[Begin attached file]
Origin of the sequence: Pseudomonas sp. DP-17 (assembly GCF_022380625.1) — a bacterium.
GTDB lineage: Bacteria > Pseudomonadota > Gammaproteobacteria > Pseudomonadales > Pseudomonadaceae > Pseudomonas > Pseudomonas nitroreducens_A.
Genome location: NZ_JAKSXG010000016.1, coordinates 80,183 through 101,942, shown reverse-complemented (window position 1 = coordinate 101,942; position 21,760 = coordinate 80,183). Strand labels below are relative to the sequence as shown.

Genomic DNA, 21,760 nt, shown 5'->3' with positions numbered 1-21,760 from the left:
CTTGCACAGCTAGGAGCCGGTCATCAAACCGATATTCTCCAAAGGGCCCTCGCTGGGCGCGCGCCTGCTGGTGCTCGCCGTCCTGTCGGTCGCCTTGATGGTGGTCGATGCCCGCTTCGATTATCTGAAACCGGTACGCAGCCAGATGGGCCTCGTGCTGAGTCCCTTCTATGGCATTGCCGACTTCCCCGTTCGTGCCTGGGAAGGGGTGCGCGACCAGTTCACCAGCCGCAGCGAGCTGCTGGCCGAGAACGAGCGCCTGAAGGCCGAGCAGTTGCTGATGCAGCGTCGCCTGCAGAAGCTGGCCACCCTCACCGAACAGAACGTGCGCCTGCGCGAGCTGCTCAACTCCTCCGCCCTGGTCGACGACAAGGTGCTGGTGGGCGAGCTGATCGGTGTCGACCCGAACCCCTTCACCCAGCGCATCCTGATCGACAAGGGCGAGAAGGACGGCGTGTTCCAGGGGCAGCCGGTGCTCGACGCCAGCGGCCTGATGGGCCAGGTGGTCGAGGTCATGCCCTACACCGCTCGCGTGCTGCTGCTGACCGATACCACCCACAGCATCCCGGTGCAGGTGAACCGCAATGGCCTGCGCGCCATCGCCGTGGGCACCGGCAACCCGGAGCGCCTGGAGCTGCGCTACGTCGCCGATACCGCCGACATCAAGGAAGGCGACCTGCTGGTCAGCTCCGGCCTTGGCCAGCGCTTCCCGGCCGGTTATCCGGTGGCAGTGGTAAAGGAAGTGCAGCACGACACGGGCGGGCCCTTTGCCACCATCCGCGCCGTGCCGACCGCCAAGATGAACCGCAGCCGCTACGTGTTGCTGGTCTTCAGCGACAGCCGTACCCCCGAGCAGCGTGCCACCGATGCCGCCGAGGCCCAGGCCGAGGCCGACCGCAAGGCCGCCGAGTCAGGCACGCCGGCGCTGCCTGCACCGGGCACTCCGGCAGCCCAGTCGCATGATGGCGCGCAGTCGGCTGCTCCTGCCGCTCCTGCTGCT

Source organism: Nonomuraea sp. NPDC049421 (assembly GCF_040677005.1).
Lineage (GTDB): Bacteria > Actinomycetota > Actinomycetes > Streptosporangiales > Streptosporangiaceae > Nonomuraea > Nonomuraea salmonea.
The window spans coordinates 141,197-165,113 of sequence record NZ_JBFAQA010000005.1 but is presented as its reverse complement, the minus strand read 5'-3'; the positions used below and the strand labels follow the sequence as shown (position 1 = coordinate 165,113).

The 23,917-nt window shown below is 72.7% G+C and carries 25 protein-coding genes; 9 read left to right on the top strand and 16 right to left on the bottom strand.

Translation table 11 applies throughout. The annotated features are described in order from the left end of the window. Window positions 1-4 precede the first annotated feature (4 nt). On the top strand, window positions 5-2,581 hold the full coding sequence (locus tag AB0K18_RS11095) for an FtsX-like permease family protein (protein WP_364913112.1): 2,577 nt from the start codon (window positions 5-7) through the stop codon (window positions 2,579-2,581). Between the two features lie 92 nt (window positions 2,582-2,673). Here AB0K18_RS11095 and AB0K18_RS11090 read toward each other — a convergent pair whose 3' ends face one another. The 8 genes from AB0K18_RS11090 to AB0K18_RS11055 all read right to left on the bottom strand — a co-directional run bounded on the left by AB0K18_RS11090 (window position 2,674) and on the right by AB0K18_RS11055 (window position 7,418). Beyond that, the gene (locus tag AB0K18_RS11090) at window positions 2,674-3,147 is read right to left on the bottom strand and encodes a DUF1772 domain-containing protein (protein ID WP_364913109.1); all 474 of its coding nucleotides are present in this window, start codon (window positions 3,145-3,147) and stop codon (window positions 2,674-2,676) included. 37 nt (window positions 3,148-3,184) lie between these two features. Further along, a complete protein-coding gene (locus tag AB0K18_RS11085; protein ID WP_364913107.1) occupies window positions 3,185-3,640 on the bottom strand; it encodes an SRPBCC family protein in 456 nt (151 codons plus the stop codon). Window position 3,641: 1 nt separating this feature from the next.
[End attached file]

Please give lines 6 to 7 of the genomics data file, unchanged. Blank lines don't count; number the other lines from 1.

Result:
Source organism: Nonomuraea sp. NPDC049421 (assembly GCF_040677005.1).
Lineage (GTDB): Bacteria > Actinomycetota > Actinomycetes > Streptosporangiales > Streptosporangiaceae > Nonomuraea > Nonomuraea salmonea.